By Chris Rotolo, The Creator
On Saturday evening the title of Bruce Springsteen’s latest single, “We Take Care Of Our Own,” assumed new meaning as The Boss walked The Press Room planks with Boccigalupe & The Bad Boys, an all-star band of Jersey Shore musicians, in the name of lifetime Garden State resident, and longtime Springsteen compatriot, Tony Strollo, whose recent passing at the age of 40 staggered the Asbury Park music community, which appeared in force for this musical fundraiser in support of Strollo’s two daughters, Chloe and Gracie, and wife Jana.
From within downtown Asbury Park’s newest late night house of music Bruce performed the role of the playful soul man to a capacity crowd of no more than 200 patrons, whose massive show affection and exuberance coated the venue’s picture window in condensation cutting off the outside world to the joys within, while trading verses with vocalist John Oeser on such classic compositions as “Soul Man,” “Hold On I’m Coming,” “Knock On Wood,” and an electrifying rendition, with full brass accompaniment, of the “Detroit Medley,” but not before Springsteen joined Tony’s brother, and local solo artisan, Michael Strollo on stage.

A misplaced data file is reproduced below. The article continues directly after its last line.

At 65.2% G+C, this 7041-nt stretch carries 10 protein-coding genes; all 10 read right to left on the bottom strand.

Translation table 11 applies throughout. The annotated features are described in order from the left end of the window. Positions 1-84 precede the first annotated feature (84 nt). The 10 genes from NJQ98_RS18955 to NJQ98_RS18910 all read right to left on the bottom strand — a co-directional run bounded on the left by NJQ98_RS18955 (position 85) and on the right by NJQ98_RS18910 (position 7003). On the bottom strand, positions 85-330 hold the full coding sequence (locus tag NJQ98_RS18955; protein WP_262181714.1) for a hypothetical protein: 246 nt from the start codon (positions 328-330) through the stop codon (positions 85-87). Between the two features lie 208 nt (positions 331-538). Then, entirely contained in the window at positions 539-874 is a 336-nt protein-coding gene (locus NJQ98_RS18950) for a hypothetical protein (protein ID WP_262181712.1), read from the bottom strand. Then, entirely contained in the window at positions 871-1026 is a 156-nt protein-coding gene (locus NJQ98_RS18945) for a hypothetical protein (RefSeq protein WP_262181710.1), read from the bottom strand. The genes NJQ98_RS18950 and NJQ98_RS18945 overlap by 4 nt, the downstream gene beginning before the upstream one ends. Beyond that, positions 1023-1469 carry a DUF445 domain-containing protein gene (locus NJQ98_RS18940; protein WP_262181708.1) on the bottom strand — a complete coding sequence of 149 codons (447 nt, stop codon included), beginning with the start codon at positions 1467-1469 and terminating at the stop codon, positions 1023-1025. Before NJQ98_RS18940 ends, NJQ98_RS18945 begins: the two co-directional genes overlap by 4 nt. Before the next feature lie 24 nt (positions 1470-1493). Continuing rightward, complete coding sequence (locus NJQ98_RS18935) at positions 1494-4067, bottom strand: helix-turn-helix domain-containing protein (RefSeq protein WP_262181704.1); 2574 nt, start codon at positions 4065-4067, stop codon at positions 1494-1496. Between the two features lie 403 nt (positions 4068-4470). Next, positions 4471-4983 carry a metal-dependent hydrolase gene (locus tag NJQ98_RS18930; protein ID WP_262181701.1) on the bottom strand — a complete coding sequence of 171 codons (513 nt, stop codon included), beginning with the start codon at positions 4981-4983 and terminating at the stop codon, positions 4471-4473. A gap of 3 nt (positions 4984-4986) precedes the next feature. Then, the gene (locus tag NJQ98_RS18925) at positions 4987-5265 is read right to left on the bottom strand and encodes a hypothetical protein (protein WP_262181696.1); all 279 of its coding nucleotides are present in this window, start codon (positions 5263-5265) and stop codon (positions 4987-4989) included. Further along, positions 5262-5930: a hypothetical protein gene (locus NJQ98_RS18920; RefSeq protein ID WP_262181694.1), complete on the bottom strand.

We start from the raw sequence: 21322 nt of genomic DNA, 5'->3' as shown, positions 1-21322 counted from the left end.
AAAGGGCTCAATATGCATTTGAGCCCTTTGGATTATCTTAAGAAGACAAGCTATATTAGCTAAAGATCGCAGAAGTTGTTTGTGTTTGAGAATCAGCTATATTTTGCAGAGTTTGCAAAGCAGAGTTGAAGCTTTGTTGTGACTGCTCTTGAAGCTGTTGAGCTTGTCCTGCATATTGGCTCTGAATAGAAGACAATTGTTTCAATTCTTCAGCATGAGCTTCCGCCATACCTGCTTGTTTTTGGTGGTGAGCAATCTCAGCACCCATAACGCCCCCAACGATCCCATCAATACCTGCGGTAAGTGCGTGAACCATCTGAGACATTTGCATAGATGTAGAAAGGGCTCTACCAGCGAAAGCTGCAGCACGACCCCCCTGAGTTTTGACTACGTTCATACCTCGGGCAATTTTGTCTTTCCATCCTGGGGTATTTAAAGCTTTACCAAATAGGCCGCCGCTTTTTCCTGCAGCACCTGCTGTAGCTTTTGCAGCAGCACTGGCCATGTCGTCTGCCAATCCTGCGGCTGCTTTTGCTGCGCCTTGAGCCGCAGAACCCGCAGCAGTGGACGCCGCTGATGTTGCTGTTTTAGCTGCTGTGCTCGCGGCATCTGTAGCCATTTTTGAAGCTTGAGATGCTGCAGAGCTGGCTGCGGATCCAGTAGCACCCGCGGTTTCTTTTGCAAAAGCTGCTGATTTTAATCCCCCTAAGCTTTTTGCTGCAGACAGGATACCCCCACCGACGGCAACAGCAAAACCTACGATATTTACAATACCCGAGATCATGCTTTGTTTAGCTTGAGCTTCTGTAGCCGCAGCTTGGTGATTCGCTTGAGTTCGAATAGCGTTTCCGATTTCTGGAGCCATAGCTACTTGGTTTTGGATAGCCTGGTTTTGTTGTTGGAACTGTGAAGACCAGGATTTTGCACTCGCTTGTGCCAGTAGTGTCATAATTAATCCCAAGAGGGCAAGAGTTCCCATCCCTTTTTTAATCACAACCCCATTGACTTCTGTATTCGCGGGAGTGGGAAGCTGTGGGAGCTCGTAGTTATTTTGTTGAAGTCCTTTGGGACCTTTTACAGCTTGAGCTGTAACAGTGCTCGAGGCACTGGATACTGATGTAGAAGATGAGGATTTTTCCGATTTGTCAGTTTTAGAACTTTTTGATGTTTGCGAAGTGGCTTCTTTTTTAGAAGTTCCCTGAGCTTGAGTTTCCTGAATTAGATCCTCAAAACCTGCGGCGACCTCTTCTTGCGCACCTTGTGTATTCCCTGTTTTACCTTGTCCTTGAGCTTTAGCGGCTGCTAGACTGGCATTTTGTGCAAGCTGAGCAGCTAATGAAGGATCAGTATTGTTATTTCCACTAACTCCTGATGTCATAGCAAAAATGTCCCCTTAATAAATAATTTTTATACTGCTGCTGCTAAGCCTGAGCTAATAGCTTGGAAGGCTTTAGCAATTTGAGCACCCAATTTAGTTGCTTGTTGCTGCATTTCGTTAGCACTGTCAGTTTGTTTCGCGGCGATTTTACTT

The pair shared a series of smirks between cuts from the penman’s 2010 full-length release Bedroom Eyes, Strollo from underneath a spotlight and Springsteen, caked in shadows, upon a stack at the back of the stage, strumming along upon Asbury’s own Reggae-Rock maestro Quincy Mumford’s acoustic six string, including “Could Die Young Tonight,” which Strollo admitted was his brother’s favorite tune from the compilation.
But it was the bookend numbers performed by The Boss-led Baccigalupe & The Bad Boys that highlighted the night as the collective commenced its set with a raucous rendering of the E Street Band staple “Rosalita,” and concluded its collection of Rock and Soul music with an homage of sorts to late great Clarence Clemons via a captivating, venue encompassing, sing-along on “10th Avenue Freeze Out,” prompting Springsteen to remark, “Here’s the important part,” before recounting the tale of how “the change was made uptown and the Big Man joined the band.”
However, let us not forget why The Boss was in attendance, why members of the Boardwalk’s music community congregated in that locale. It was for a man, a friend, a husband, and a father who left his mark on the souls of many and departed from this life far too soon.
The emcee of the evening, Rich Robinson, said it best: “We’re not just a musical community, we’re a family. When one of us is need, we all come to help.”
In the Jersey Shore’s musical hub by the sea, they do indeed take care of their own.
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